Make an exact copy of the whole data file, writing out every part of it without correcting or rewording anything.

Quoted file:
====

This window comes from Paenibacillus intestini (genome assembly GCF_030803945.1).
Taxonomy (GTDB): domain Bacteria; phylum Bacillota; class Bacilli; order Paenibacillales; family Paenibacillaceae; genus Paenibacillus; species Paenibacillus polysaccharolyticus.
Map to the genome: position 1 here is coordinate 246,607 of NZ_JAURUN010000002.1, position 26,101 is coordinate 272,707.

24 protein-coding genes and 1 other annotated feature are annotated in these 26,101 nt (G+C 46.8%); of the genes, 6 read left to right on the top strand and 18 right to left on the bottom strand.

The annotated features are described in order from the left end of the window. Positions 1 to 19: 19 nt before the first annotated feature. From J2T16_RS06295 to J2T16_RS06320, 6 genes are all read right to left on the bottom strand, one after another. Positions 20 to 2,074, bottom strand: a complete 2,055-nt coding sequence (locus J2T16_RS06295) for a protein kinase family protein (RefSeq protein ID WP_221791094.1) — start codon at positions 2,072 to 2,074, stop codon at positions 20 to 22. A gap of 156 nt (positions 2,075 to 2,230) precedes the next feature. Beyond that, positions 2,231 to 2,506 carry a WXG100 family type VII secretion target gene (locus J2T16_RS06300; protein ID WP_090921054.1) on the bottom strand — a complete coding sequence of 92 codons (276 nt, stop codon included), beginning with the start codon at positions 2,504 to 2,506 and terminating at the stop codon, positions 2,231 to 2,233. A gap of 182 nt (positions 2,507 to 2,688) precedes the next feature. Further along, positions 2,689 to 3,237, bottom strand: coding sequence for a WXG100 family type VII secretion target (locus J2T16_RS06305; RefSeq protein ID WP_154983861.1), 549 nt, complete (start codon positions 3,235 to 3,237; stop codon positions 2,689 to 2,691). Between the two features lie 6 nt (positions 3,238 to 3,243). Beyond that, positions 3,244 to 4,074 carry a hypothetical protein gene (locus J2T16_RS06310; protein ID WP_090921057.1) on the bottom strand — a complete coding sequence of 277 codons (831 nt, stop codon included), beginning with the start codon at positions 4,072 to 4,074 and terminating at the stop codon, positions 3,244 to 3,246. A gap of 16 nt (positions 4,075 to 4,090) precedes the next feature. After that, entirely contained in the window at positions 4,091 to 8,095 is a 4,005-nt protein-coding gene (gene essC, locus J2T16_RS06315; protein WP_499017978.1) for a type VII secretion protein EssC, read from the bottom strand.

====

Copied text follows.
This window comes from Paenibacillus intestini (genome assembly GCF_030803945.1).
Taxonomy (GTDB): domain Bacteria; phylum Bacillota; class Bacilli; order Paenibacillales; family Paenibacillaceae; genus Paenibacillus; species Paenibacillus polysaccharolyticus.
Map to the genome: position 1 here is coordinate 246,607 of NZ_JAURUN010000002.1, position 26,101 is coordinate 272,707.

24 protein-coding genes and 1 other annotated feature are annotated in these 26,101 nt (G+C 46.8%); of the genes, 6 read left to right on the top strand and 18 right to left on the bottom strand.

The annotated features are described in order from the left end of the window. Positions 1 to 19: 19 nt before the first annotated feature. From J2T16_RS06295 to J2T16_RS06320, 6 genes are all read right to left on the bottom strand, one after another. Positions 20 to 2,074, bottom strand: a complete 2,055-nt coding sequence (locus J2T16_RS06295) for a protein kinase family protein (RefSeq protein ID WP_221791094.1) — start codon at positions 2,072 to 2,074, stop codon at positions 20 to 22. A gap of 156 nt (positions 2,075 to 2,230) precedes the next feature. Beyond that, positions 2,231 to 2,506 carry a WXG100 family type VII secretion target gene (locus J2T16_RS06300; protein ID WP_090921054.1) on the bottom strand — a complete coding sequence of 92 codons (276 nt, stop codon included), beginning with the start codon at positions 2,504 to 2,506 and terminating at the stop codon, positions 2,231 to 2,233. A gap of 182 nt (positions 2,507 to 2,688) precedes the next feature. Further along, positions 2,689 to 3,237, bottom strand: coding sequence for a WXG100 family type VII secretion target (locus J2T16_RS06305; RefSeq protein ID WP_154983861.1), 549 nt, complete (start codon positions 3,235 to 3,237; stop codon positions 2,689 to 2,691). Between the two features lie 6 nt (positions 3,238 to 3,243). Beyond that, positions 3,244 to 4,074 carry a hypothetical protein gene (locus J2T16_RS06310; protein ID WP_090921057.1) on the bottom strand — a complete coding sequence of 277 codons (831 nt, stop codon included), beginning with the start codon at positions 4,072 to 4,074 and terminating at the stop codon, positions 3,244 to 3,246. A gap of 16 nt (positions 4,075 to 4,090) precedes the next feature. After that, entirely contained in the window at positions 4,091 to 8,095 is a 4,005-nt protein-coding gene (gene essC, locus J2T16_RS06315; protein WP_499017978.1) for a type VII secretion protein EssC, read from the bottom strand.